Gene Therapy for Lumbar Disc Disease; An Overview of Animal and Human Studies

Majid Rezvani, Laleh Beigi, Masih Saboori, Sheida Ebrahimi, Mohammad Reza Akrami, Soheil Tahani, Shima Shadabi, Leila Dehghani

Abstract


Low back pain (LBP), a common disorder involving the muscles, nerves, and bones of the back, is associated with lumbar disc degeneration. It is a complex phenomenon, likely the result of a combination of biochemical and biomechanical factors that are known to occur in discs. However, the findings of previous studies have suggested that disc degeneration may be explained primarily by genetic influences. For this reason, scientists are interested in the use of genes/proteins for the treatment of disc degeneration. Protein-based therapies involve the administration of biologic factors into the intervertebral disc to enhance matrix synthesis, postpone degeneration, and prevent inflammation. These factors can be delivered by an intradiscal injection, alone or in combination with cells or tissue scaffolds, and by gene therapy. A systematic search for articles dated from 1990 to the present was performed to identify pertinent articles related to the topic of the role of gene therapy in treating intervertebral disc degeneration. Twenty-seven studies reported the use of at least one gene in treating this disease through gene therapy. Researchers have been performing phases I/II of a clinical trial on the treatment of disc degeneration with gene therapy since 2008. Recent studies have shown that gene therapy may have promise as a method of slowing down or preventing some of the changes seen in intervertebral discs. However, because the clinical trial is not complete and therefore the results are indeterminate, this method cannot be proffered as a replacement for surgery. It is hoped that definitive results of the possible effects of gene therapy on the human body will be acquired soon.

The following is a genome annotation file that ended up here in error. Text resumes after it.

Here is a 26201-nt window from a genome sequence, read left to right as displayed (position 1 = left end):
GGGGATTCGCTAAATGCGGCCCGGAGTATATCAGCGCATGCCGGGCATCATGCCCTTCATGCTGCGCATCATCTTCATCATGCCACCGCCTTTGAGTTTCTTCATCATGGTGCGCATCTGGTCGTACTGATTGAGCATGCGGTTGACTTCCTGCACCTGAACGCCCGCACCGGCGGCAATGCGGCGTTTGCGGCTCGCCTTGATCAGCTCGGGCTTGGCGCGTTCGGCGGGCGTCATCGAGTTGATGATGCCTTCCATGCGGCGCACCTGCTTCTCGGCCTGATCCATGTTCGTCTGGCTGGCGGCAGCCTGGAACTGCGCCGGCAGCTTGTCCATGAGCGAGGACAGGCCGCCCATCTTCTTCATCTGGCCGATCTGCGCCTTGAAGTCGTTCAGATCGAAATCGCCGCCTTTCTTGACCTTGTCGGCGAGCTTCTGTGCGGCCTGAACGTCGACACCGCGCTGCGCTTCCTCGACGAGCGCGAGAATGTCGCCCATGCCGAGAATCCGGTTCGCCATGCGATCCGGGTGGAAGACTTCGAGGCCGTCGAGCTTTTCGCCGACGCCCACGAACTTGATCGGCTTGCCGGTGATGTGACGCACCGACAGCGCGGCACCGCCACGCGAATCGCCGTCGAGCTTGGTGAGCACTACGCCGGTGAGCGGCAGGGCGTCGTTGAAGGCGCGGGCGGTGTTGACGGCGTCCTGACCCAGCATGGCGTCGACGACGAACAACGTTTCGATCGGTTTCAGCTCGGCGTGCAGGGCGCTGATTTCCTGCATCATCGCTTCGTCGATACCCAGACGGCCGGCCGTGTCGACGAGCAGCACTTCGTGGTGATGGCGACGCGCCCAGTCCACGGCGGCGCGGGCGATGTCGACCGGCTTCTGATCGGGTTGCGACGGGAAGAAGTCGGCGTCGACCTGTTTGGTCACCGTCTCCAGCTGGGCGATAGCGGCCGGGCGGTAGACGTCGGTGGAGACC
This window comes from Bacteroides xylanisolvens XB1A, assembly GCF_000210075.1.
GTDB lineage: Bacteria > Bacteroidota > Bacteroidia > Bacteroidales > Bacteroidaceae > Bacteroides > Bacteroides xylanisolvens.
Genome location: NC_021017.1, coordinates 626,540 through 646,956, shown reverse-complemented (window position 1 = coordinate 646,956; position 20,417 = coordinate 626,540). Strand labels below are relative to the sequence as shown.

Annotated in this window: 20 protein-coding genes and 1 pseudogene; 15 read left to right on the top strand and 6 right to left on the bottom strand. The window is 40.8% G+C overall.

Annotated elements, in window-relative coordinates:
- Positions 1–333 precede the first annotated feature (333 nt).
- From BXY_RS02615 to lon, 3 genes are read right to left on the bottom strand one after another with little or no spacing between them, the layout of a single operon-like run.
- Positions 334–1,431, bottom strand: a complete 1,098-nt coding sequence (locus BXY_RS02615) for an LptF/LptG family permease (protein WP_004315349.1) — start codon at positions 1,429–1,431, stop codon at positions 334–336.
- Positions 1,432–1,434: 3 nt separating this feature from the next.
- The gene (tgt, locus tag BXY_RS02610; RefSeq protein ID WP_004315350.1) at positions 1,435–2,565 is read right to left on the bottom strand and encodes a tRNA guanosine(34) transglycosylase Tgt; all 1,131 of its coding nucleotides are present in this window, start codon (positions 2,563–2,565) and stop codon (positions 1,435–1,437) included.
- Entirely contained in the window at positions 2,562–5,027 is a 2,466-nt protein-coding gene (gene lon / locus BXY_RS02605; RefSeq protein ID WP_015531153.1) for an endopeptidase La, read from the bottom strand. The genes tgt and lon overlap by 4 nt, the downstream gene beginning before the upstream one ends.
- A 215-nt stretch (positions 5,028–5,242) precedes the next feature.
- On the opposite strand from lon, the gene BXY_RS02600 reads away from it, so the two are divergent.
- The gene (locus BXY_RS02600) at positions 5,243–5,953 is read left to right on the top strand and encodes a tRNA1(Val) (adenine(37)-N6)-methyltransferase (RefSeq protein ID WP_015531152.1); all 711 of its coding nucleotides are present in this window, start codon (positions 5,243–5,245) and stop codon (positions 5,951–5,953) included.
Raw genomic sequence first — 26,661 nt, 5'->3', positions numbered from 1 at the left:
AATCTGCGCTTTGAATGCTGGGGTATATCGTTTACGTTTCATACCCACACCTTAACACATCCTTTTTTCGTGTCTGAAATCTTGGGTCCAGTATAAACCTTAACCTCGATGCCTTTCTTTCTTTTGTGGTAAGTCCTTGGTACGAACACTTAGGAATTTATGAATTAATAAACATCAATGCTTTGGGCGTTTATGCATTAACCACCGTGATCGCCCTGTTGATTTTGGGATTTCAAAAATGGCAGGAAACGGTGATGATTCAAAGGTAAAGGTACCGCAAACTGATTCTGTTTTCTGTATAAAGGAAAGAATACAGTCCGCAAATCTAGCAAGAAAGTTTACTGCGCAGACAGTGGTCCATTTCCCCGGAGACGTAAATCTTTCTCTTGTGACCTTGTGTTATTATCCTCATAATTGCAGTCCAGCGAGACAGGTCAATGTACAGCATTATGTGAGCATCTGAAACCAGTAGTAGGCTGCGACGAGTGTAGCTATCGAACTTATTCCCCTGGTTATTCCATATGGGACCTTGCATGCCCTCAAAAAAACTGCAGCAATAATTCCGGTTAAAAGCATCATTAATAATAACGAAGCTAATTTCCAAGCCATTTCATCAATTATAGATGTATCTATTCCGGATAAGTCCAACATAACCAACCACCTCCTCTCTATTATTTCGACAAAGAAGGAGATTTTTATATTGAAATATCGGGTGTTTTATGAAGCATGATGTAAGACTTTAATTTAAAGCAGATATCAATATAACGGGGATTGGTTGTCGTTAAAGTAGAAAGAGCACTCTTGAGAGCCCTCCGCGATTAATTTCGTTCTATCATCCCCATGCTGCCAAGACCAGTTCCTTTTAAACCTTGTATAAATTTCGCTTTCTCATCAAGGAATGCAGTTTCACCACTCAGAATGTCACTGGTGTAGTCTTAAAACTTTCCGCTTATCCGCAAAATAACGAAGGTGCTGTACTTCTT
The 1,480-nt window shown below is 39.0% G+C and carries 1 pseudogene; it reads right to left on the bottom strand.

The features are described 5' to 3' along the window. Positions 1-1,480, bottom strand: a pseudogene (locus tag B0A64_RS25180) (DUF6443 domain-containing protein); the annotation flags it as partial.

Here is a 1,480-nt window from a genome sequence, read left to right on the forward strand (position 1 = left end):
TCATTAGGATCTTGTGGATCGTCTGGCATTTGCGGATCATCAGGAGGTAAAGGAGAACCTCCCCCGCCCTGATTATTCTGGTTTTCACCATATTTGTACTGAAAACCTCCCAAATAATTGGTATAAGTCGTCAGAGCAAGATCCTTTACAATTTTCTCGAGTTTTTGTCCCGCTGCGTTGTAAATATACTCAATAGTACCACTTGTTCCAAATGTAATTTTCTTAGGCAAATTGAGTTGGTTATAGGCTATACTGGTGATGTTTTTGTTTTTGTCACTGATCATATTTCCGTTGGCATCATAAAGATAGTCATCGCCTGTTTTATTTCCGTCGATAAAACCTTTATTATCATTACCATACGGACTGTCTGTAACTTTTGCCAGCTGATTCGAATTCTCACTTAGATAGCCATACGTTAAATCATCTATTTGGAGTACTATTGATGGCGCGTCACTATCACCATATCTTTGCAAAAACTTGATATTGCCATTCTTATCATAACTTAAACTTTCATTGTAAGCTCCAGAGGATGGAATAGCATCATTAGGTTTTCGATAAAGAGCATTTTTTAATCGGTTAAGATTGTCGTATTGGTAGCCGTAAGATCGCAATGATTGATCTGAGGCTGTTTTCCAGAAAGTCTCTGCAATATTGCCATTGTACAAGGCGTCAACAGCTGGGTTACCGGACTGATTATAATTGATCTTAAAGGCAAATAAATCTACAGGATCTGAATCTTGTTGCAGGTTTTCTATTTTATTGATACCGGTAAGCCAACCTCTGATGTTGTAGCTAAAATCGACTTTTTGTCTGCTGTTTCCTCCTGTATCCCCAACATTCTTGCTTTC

Keywords


Gene Therapy, Lumbar Disc Disease

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International Journal of Medical Reviews is licensed under a Creative Commons Attribution-NonCommercial-ShareAlike 4.0 International License.